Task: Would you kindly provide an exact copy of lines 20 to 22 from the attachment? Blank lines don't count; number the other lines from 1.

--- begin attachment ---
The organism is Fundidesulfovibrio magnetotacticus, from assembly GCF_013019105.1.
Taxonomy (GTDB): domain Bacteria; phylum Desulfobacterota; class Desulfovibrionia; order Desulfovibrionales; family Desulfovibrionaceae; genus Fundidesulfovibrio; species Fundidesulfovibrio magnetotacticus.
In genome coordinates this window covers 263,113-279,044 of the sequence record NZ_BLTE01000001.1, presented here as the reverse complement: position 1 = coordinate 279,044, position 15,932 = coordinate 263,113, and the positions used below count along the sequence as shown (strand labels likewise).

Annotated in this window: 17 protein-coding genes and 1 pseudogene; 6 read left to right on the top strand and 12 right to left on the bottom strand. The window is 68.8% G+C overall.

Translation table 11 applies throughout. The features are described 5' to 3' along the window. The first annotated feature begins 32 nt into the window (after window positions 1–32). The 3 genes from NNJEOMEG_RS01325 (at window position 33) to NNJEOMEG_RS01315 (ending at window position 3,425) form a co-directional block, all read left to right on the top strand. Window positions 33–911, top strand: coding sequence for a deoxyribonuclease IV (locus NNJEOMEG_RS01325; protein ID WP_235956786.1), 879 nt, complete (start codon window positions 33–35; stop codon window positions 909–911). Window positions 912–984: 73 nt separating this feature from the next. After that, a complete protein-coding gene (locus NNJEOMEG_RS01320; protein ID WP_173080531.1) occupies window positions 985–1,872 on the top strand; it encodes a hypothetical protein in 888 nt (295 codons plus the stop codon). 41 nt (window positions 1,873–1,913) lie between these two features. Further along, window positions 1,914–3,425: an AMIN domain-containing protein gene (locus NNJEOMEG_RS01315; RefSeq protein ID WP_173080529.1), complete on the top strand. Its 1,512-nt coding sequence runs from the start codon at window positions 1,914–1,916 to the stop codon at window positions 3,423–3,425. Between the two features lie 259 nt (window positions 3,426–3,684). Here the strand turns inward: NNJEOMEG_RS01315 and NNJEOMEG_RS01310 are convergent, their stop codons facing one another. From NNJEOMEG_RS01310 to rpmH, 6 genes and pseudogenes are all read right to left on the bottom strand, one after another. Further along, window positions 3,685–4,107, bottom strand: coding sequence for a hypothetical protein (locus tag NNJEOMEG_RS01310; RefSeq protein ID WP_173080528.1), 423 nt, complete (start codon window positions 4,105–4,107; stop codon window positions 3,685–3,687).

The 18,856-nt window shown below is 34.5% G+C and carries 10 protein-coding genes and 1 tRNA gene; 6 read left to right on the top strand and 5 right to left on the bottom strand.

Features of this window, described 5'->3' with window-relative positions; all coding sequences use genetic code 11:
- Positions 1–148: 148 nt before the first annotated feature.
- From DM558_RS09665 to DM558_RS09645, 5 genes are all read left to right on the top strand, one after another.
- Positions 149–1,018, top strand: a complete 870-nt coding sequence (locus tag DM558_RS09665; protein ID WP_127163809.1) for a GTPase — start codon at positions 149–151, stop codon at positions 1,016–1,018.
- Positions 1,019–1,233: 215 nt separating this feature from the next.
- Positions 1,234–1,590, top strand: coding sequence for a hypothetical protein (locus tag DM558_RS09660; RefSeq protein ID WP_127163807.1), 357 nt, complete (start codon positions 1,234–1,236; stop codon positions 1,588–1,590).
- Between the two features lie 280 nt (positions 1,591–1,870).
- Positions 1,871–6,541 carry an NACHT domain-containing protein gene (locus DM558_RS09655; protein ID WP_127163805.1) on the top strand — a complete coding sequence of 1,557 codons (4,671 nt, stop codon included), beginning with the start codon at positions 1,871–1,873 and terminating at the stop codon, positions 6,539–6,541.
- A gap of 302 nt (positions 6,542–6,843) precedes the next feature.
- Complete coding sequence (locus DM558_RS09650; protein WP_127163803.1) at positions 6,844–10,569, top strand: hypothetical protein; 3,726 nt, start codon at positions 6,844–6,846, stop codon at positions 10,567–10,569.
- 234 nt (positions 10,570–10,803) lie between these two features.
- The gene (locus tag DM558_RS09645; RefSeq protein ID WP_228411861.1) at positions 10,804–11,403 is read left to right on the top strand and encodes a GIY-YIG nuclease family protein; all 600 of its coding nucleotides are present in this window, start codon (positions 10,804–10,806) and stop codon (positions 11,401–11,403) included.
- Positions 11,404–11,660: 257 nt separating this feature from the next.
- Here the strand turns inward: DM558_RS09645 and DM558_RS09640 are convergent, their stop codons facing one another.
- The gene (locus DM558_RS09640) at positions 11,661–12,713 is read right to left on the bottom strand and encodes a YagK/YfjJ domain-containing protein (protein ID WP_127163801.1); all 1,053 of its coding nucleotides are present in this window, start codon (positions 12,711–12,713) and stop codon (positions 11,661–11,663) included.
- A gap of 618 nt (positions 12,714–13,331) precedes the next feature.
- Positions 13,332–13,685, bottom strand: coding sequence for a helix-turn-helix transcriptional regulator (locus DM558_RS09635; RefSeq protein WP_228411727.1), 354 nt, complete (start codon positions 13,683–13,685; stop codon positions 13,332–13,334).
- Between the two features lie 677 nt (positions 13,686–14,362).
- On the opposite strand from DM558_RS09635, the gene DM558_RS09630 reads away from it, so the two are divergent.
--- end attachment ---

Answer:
- Here the strand turns inward: DM558_RS09645 and DM558_RS09640 are convergent, their stop codons facing one another.
- The gene (locus DM558_RS09640) at positions 11,661–12,713 is read right to left on the bottom strand and encodes a YagK/YfjJ domain-containing protein (protein ID WP_127163801.1); all 1,053 of its coding nucleotides are present in this window, start codon (positions 12,711–12,713) and stop codon (positions 11,661–11,663) included.
- A gap of 618 nt (positions 12,714–13,331) precedes the next feature.